Cooks that wanted to deviate from these recipes had to get approval from the Ministry of Health, a request that could take years to go through. Most people opted for the easier route, which is how thousands of nearly identical menus came to be established across the country.
The old-fashioned Czech cuisine which was around when I first visited Prague gets a lot of criticism. I quite liked a lot of it, so I’m more interested in seeing a revival and re-imagining of that Czech food rather than any Italian restaurant no matter how many Michelin stars it gets. I hope I get the opportunity to see Czech Cuisine: A Modern Approach.
P.S. I didn’t know there was a Prague Gastronomy Museum!
Source: The Communist Cookbook That Defined Prague’s Cuisine | Atlas Obscura
The Czech Republic’s leaders have chosen “Czechia” as the one-word alternative name of their country to make it easier for companies, politicians and sportsmen to use on products, name tags and jerseys.
Natively, Čechia, I suppose?
Source: Czechs pick ‘Czechia’ as one-word name after decades of hesitation | Reuters
“It’s something like (cabin fever), but let’s say it lasts for 15 years or so…”
“South Town, also known as Jizni Mesto or Prague 11, is an endless field of these buildings, called panelak ”panel buildings” in Czech, which sprung up in the early 1960s and now make up more than 30 per cent of the nation’s housing stock.”
During my first two trips to Prague my wife and I stayed in an apartment in a “panelak” and it was a perfect short-term place to stay: Just enough space for two travelers who didn’t have many possessions. It was in the Pankrác neighborhood, right next to the Metro and an open-air market.
It was perfect then, but now that I have a family of my own I can understand the cabin fever.
In the news this past spring: Space is the final frontier for Czech child icon
The 19-centimeter (7.5-inch) toy version of the character, created by Czech animator Zdenek Miler, has been chosen to accompany U.S. astronaut Andrew Feustel on Endeavour’s last mission as NASA ends its shuttle program.
I like the Post’s headline much better than the Wall Street Journal’s, Space Shuttle Stowaway Is a Commie Mole.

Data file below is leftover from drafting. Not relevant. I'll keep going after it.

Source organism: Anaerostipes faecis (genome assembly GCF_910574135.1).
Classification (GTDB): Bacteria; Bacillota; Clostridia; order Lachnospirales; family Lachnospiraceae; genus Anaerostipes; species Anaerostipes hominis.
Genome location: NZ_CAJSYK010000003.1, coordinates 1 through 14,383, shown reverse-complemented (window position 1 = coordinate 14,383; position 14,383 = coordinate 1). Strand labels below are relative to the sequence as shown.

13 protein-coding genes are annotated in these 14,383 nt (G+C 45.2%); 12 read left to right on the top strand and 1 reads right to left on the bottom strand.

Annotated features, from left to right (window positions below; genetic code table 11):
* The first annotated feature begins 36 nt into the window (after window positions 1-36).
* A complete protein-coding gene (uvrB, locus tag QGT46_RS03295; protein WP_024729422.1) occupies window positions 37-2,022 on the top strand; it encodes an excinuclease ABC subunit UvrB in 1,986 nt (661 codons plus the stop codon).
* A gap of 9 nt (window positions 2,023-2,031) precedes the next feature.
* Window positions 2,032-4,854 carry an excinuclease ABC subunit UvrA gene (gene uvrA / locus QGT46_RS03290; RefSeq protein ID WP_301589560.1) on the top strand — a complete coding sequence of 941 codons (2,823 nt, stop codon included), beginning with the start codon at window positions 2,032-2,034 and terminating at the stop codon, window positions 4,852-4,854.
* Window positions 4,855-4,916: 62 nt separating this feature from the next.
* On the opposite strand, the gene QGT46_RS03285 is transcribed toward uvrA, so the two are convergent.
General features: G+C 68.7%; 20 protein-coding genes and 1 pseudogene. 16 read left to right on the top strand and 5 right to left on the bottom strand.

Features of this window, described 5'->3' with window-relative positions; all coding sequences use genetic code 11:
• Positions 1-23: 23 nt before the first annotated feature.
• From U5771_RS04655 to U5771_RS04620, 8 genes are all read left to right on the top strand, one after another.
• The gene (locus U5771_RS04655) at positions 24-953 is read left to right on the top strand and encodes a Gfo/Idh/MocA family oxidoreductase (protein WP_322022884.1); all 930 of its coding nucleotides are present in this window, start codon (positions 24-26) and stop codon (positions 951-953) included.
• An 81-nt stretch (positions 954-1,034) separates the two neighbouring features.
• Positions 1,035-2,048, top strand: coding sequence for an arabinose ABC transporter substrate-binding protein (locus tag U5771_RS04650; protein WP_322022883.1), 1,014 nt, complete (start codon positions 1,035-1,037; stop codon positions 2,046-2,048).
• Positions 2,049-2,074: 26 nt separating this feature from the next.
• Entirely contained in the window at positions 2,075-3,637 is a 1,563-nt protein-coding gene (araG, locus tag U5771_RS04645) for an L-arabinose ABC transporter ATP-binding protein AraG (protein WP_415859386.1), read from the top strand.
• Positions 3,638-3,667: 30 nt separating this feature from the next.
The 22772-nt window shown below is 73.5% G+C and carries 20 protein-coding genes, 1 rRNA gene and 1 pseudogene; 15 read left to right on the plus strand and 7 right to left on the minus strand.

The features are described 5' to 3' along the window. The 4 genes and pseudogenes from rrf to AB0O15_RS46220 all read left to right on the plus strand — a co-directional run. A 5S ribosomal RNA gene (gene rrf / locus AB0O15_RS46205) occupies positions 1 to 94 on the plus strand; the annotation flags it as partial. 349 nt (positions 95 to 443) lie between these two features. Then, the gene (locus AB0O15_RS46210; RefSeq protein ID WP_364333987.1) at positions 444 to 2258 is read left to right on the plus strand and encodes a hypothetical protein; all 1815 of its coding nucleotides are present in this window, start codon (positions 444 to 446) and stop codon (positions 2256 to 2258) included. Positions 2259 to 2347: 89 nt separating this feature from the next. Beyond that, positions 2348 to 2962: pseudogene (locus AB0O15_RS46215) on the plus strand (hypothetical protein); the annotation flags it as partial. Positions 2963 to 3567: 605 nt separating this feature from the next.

Some new additions, each with audio courtesy Pavel Farkas: Houba, hrát, jíst, krást, krtek, netopýr, smát se.
Prague cinema archivists unveil book and postcard set harking back to a golden age of Czechoslovak movie poster design.
I was Googling a Czech word the other day to check my work–I’m not a fluent speaker, so I make lots of mistakes. What I found was new to me: Czech language resources on Wiktionary complete with sound files. The sound files seem to all originate from The Shtooka Project, “a non-profit organisation, with the object of creating free audio collections of words and expressions as well as developing software tools to exploit these collections.” The files are licensed under a Creative Commons Attribution 2.0 France license.
I’m very pleased to announce the addition of something folks have been asking for since I first started this site: audio clips. This addition is thanks to the generosity of Pavel Farkas, who volunteered to produce the audio clips and supply them to me in a web-ready format. Not only do I owe him a debt of gratitude for all the work he did to make this happen, I owe him an apology for taking so long to update the site with the new feature. Thank you Pavel!
Thanks again to Pavel, and I hope everyone enjoys the new feature.
An interesting article about the fall of communism in Eastern and Central Europe and five people who “participated in this transformation.” Poland, East Germany, Czechoslovakia, Hungary, and Romania.
I must admit, however, the story caught my eye at first because I wondered what the soldier’s height had anything to do with it.